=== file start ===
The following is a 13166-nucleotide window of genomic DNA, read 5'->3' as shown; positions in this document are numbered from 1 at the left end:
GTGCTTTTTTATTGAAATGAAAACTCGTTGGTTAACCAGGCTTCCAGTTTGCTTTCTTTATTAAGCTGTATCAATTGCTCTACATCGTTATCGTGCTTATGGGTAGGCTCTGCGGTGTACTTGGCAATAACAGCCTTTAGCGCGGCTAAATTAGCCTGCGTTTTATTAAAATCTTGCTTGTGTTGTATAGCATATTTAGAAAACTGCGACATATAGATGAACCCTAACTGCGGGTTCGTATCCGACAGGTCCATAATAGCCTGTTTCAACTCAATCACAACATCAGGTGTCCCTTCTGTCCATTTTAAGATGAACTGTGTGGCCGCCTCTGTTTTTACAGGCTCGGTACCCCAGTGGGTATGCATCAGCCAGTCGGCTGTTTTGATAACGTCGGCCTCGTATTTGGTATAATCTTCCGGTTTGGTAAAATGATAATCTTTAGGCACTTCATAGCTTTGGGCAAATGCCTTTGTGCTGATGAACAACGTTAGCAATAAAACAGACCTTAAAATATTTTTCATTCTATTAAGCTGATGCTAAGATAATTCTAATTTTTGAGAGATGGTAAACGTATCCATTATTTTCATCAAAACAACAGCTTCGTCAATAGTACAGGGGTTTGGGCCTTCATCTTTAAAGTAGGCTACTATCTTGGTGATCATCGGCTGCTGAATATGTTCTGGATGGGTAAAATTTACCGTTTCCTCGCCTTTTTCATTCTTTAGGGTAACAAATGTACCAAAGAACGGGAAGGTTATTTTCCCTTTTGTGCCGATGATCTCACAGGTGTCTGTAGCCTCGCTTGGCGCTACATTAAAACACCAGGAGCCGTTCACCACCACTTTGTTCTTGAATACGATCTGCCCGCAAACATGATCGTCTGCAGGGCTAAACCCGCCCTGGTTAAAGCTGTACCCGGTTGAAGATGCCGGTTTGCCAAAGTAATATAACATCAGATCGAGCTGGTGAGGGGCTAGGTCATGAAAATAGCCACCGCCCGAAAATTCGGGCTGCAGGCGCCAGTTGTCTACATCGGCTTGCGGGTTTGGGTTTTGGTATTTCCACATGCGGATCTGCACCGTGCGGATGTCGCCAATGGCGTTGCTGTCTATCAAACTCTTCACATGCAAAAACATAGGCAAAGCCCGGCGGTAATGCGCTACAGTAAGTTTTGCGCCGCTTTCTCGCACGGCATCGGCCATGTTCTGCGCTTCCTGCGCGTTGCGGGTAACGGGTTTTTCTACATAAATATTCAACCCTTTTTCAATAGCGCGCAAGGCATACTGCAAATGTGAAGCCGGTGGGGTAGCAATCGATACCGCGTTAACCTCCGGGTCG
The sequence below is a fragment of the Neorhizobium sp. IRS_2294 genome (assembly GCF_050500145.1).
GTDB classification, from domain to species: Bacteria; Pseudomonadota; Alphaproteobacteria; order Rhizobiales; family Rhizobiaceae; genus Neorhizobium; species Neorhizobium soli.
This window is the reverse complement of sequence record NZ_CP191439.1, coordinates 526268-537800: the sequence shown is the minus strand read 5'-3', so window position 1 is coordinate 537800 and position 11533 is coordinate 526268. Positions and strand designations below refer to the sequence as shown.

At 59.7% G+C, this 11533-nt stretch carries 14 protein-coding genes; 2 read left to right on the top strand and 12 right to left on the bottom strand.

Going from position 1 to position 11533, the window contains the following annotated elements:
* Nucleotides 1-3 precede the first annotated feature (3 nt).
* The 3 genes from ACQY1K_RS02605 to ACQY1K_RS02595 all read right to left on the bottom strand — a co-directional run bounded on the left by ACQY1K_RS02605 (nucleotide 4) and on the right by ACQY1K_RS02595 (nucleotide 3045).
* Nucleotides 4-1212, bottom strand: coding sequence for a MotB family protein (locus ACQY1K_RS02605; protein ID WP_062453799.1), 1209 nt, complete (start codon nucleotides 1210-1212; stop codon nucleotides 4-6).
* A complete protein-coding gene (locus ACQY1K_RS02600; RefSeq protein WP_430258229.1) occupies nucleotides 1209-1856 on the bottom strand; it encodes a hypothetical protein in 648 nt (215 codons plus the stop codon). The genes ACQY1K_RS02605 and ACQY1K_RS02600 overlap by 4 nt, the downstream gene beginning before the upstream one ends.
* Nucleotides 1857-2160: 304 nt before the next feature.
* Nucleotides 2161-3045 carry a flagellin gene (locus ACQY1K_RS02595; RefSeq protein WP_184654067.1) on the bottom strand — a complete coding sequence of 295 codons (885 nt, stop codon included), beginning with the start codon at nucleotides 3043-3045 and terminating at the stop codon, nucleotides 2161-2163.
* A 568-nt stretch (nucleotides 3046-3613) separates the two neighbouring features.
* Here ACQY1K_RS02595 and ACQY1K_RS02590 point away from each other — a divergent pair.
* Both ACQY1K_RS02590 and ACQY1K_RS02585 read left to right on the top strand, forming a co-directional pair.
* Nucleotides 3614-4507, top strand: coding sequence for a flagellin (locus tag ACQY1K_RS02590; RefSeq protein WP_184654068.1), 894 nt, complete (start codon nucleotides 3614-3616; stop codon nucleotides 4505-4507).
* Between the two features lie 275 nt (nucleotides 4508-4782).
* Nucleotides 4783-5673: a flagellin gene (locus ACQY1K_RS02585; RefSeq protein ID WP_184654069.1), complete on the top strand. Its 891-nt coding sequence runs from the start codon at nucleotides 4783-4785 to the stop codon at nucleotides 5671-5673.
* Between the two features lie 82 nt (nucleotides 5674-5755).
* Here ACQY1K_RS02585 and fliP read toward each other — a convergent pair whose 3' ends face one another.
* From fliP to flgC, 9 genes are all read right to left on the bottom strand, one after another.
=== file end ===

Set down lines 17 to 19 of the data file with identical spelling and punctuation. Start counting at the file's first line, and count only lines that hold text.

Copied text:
* Nucleotides 3614-4507, top strand: coding sequence for a flagellin (locus tag ACQY1K_RS02590; RefSeq protein WP_184654068.1), 894 nt, complete (start codon nucleotides 3614-3616; stop codon nucleotides 4505-4507).
* Between the two features lie 275 nt (nucleotides 4508-4782).
* Nucleotides 4783-5673: a flagellin gene (locus ACQY1K_RS02585; RefSeq protein ID WP_184654069.1), complete on the top strand. Its 891-nt coding sequence runs from the start codon at nucleotides 4783-4785 to the stop codon at nucleotides 5671-5673.